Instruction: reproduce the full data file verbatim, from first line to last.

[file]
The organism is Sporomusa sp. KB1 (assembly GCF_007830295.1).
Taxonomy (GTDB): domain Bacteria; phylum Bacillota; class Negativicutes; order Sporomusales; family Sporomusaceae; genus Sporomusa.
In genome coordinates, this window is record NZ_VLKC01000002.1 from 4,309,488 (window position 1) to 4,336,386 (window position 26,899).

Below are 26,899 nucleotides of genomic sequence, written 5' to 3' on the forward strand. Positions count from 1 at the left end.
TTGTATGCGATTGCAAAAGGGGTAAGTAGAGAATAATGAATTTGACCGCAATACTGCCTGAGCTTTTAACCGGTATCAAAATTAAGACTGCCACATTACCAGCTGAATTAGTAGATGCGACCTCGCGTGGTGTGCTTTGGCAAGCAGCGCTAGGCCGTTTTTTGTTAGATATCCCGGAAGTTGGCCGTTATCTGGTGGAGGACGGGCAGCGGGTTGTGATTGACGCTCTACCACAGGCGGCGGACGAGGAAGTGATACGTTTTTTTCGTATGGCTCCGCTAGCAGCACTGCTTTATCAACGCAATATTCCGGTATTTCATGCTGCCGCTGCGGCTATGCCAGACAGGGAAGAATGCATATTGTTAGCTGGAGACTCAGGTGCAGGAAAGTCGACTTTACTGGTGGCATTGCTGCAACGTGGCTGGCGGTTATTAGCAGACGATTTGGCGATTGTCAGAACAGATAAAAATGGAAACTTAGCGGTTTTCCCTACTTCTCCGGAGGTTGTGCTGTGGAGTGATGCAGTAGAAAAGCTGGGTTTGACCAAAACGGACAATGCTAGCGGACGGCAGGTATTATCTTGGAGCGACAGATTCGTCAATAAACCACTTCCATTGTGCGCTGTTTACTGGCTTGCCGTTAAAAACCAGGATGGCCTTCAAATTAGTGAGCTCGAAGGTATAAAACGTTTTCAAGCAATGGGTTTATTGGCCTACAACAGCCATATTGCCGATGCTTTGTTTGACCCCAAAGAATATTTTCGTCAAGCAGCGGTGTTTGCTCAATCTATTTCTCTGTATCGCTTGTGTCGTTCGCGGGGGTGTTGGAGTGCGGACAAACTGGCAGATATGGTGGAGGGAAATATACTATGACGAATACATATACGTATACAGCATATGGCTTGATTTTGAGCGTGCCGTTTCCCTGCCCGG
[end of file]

The organism is Sporomusa sp. KB1 (assembly GCF_007830295.1).
Taxonomy (GTDB): domain Bacteria; phylum Bacillota; class Negativicutes; order Sporomusales; family Sporomusaceae; genus Sporomusa.
In genome coordinates, this window is record NZ_VLKC01000002.1 from 4,309,488 (window position 1) to 4,336,386 (window position 26,899).

Below are 26,899 nucleotides of genomic sequence, written 5' to 3' on the forward strand. Positions count from 1 at the left end.
TTGTATGCGATTGCAAAAGGGGTAAGTAGAGAATAATGAATTTGACCGCAATACTGCCTGAGCTTTTAACCGGTATCAAAATTAAGACTGCCACATTACCAGCTGAATTAGTAGATGCGACCTCGCGTGGTGTGCTTTGGCAAGCAGCGCTAGGCCGTTTTTTGTTAGATATCCCGGAAGTTGGCCGTTATCTGGTGGAGGACGGGCAGCGGGTTGTGATTGACGCTCTACCACAGGCGGCGGACGAGGAAGTGATACGTTTTTTTCGTATGGCTCCGCTAGCAGCACTGCTTTATCAACGCAATATTCCGGTATTTCATGCTGCCGCTGCGGCTATGCCAGACAGGGAAGAATGCATATTGTTAGCTGGAGACTCAGGTGCAGGAAAGTCGACTTTACTGGTGGCATTGCTGCAACGTGGCTGGCGGTTATTAGCAGACGATTTGGCGATTGTCAGAACAGATAAAAATGGAAACTTAGCGGTTTTCCCTACTTCTCCGGAGGTTGTGCTGTGGAGTGATGCAGTAGAAAAGCTGGGTTTGACCAAAACGGACAATGCTAGCGGACGGCAGGTATTATCTTGGAGCGACAGATTCGTCAATAAACCACTTCCATTGTGCGCTGTTTACTGGCTTGCCGTTAAAAACCAGGATGGCCTTCAAATTAGTGAGCTCGAAGGTATAAAACGTTTTCAAGCAATGGGTTTATTGGCCTACAACAGCCATATTGCCGATGCTTTGTTTGACCCCAAAGAATATTTTCGTCAAGCAGCGGTGTTTGCTCAATCTATTTCTCTGTATCGCTTGTGTCGTTCGCGGGGGTGTTGGAGTGCGGACAAACTGGCAGATATGGTGGAGGGAAATATACTATGACGAATACATATACGTATACAGCATATGGCTTGATTTTGAGCGTGCCGTTTCCCTGCCCGG